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Focus 23

Hospital CEOs Continued from page 22

“It’s not enough to go the traditional route of being an accountant to manager of a department, to director and VP. The skill set needed now is one that understands broad performance such as utilization rates and understanding the impact of the hospital within the community,� she says, adding that with system change, it’s important for CEOs to be able to understand what is best for the community rather than what is simply best for the hospital. This type of broader approach to leadership thinking is at the heart of most leadership training. Bluewater’s own formalized leadership training is in its third year and it partnered with Lambton College to launch a Board of Governor’s certificate program for leaders. But future leadership, Denomy offers, should also be understood in the hiring processes at levels below senior executives. “You should be recruiting with the notion that you want to keep them and advance them. Rather than hiring for a single position, consider what’s ahead and what opportunities they could grow into,� she says. Large-and-medium-sized hospitals are more likely to have a robust leadership development system at work, but all hospitals have the opportunity for staff to understand and even participate in the development of care in the community. Sunnybrook’s senior team is part of a number of processes outside the hospital, from Health Links to LHINs to ministry of health projects; it works to find new ways to provide care outside the hospital, explains CEO, Dr. Barry McLellan.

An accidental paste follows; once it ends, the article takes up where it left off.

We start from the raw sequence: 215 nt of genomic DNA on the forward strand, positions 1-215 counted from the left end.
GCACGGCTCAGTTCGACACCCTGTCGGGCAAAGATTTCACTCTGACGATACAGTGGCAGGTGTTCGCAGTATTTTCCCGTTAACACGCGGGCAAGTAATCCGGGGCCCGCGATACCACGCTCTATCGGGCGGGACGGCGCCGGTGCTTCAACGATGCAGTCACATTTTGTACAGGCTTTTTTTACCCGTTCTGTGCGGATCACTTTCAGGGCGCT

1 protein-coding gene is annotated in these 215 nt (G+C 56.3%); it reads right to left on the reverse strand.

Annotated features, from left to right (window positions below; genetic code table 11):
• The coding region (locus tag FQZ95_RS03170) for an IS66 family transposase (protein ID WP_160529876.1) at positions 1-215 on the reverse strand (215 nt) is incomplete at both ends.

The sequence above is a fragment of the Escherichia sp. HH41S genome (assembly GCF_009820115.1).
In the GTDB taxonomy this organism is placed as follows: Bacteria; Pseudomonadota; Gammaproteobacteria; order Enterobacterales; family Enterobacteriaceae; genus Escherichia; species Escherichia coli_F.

To cultivate system leaders, some hospitals are engaging in important talent development work to identify and build leadership capacity within the system. He sees the next generation of senior leaders not only as assets to the hospital, but as stewards of the health system itself. “They need to be system leaders and spend more time on issues like how best to provide primary care, and how community care can, frankly, prevent people from coming to hospitals and help them to get out of hospitals sooner,� he says. It’s a team-based approach but where the team is beyond the hospital walls so that the skill is not only in partnering, but also in having a lens on the needs of the patients and how a system can deliver that, he explains. While healthcare has some learning to do in the area of leadership development, Sunnybrook stands among those taking matters into its own hands. The hospital’s Leadership Development Institute works with U of T’s Rotman School